On April 6th, 1943, taxi tests of the XP-56 showed a serious yaw problem. In the beginning, they thought it was caused by uneven wheel brakes, and they spent a lot of time trying to fix the brake issue. They installed manual hydraulic brakes, and the plane took flight on September 30th, 1943 at Muroc Air Base in southern California.

The yaw problem was later traced to a lack of aerodynamic stability, and to fix this the ventral stabilizer was enlarged from a mere stub to one almost matching the ventral unit ion shape and area.

 

Wreckage of the first XP-56. Note the missing left main tire. Photo Credit

Wreckage of the first XP-56. Note the missing left main tire. Photo Credit

 

After several flights, the first XP-56 was destroyed on October 8th, 1943 during a high-speed taxi across the Muroc Dry Lake, when a tire on the left gear blew out.

John Myers, the pilot, came out of the wreck with only minor injuries, in which he gave credit to wearing a polo player’s helmet.

Myers was the test pilot for many of the different designs during the war.

Several changes were made to the second prototype, which included re-ballasting to move the center-of-gravity forward, enlarging the size of the upper vertical tail, and re-doing the rudder control linkages.

The second prototype was not finished until January 1944.

The plane flew on March 23rd, 1944, even though the pilot had a problem lifting the nose wheel below 160mph.

The pilot also said there was major yaw sensitivity.

The flight lasted less than eight minutes, but later flight lasted much longer, and the nose heaviness vanished when the landing gear was retracted.

Unfortunately, they were only able to able to go low speeds.

Myers actually flew XP-56 Ship No. 1 twice on the type’s inaugural day of flight testing. The first flight was really just a hop in the air. Using caution as a guide, Myers flew only 5 feet off the deck in a 30 second flight that covered a distance on the order of 1 mile. The aircraft registered a top speed 130 mph. While the XP-56 exhibited a nose-down pitch tendency as well as lateral-directional sensitivities, Myers was able to complete the flight. Photo Credit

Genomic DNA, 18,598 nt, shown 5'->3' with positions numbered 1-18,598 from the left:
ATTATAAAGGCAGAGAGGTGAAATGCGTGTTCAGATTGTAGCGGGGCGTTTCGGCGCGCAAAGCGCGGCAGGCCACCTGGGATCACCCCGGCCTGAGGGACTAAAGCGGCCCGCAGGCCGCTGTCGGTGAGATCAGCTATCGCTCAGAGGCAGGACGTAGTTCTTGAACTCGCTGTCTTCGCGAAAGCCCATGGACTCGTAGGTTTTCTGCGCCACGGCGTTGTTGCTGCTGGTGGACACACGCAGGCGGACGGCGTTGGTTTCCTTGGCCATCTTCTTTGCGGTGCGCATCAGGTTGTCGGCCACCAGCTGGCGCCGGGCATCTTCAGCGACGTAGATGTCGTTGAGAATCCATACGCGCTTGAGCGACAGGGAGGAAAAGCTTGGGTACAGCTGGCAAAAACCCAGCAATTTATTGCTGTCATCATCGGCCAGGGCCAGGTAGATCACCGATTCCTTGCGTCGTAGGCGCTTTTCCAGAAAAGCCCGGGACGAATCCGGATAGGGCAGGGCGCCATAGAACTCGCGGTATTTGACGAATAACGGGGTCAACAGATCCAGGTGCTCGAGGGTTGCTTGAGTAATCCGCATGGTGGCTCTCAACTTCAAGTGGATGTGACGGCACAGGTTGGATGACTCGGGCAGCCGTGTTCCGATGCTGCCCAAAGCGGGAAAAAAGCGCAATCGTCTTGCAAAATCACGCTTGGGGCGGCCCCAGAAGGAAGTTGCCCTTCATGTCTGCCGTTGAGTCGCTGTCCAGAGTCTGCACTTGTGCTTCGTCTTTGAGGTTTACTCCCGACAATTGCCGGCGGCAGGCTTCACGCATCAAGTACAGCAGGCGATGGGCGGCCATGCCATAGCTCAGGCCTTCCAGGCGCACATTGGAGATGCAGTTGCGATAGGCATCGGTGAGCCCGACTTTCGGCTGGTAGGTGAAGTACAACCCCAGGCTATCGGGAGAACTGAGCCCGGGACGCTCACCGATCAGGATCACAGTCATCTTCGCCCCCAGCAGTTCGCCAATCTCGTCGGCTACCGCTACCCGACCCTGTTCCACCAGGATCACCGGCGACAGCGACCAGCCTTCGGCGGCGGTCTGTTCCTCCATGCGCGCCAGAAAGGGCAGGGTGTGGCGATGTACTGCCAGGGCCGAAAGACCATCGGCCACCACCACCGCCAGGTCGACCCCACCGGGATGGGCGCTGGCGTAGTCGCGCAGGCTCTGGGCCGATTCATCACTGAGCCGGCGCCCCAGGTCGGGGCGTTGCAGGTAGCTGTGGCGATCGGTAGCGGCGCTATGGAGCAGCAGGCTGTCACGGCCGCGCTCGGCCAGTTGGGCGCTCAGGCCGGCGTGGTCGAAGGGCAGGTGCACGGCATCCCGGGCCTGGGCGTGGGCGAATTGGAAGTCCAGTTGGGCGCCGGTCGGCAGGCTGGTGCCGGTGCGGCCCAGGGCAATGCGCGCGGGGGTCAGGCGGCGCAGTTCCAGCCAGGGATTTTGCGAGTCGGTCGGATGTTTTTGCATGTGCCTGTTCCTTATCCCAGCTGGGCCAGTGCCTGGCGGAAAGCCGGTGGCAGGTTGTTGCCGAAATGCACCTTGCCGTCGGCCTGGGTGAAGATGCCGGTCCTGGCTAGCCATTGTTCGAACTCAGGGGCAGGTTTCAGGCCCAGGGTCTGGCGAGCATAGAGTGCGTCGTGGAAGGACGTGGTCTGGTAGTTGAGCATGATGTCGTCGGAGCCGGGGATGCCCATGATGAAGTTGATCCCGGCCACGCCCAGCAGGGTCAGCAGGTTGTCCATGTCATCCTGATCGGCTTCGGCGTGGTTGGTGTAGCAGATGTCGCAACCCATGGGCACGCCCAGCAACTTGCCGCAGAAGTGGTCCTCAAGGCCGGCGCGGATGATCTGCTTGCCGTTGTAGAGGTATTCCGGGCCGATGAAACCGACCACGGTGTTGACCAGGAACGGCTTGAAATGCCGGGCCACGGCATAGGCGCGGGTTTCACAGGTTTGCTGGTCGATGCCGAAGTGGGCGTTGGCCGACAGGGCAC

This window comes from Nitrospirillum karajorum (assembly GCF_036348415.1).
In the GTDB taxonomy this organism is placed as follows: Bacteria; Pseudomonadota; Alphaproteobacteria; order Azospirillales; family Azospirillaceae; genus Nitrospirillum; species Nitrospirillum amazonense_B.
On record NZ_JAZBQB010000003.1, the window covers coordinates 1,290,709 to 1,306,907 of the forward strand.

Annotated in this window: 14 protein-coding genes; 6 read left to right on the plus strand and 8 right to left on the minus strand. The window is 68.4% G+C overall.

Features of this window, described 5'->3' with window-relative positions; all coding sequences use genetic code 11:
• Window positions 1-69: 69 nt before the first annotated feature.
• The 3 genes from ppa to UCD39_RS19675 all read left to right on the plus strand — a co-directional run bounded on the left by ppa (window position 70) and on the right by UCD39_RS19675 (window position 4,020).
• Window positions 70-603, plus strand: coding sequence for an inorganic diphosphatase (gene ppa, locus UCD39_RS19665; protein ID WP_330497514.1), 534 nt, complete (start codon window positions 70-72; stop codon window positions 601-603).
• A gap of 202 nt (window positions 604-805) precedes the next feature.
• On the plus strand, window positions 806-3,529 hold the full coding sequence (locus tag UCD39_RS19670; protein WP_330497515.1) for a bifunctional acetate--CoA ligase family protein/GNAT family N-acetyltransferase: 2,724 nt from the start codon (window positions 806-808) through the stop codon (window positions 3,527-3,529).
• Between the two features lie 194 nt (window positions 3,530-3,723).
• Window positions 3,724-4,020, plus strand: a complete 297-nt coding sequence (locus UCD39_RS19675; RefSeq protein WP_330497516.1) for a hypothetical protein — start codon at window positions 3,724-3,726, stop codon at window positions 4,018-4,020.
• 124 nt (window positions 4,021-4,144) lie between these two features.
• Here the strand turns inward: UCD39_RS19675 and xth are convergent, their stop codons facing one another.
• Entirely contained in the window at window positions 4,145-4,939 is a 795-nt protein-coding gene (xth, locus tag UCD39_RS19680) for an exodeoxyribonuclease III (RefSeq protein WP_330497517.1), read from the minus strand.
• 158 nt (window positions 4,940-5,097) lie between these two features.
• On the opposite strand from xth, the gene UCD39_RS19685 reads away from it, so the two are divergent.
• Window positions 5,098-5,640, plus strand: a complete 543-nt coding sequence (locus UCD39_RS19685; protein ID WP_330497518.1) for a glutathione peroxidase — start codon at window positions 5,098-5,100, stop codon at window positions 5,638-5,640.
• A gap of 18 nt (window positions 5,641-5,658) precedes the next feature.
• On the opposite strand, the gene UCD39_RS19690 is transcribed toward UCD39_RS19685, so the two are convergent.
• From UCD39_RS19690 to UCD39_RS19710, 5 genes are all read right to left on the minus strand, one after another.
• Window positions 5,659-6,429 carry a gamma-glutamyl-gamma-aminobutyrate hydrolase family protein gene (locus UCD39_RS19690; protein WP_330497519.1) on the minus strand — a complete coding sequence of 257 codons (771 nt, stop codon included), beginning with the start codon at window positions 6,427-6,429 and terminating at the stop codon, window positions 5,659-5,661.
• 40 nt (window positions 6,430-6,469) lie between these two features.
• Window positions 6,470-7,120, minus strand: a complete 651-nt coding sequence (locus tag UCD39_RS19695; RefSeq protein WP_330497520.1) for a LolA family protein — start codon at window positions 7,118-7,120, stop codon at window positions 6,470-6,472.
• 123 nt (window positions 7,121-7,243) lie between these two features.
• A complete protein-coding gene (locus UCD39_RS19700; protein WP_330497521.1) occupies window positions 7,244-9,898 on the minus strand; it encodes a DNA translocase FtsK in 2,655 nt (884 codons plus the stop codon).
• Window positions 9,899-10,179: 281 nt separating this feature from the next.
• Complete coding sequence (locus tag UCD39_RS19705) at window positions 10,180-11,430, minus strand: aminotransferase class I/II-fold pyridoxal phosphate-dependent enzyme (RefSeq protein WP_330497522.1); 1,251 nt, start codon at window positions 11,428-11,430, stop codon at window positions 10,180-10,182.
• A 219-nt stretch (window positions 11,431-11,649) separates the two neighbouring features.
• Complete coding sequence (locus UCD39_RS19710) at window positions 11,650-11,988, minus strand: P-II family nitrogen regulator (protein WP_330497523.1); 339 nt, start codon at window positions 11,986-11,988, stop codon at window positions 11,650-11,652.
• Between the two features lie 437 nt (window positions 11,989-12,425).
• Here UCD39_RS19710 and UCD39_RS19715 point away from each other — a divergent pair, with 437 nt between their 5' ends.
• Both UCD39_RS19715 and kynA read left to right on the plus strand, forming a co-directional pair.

Myers actually flew XP-56 Ship No. 1 twice on the type’s inaugural day of flight testing. The first flight was really just a hop in the air. Using caution as a guide, Myers flew only 5 feet off the deck in a 30 second flight that covered a distance on the order of 1 mile. The aircraft registered a top speed 130 mph. While the XP-56 exhibited a nose-down pitch tendency as well as lateral-directional sensitivities, Myers was able to complete the flight. Photo Credit

 

While asking for NACA to find out what was causing the issue with getting to desired speeds, they went ahead with other test flights.

During the 10th flight, the pilot discovered extreme tail heaviness, a lack of power, and major fuel consumption.

After that flight, testing ceased because it was too dangerous and the project was abandoned after one year of inactivity.

Here is another interesting story from us: The flying anti-aircraft battery: The Bell YFM-1 Airacuda had some design issues

The United States Army Air Forces were developing jet-powered fighters by 1946 and had no need for a new piston-powered fighter aircraft.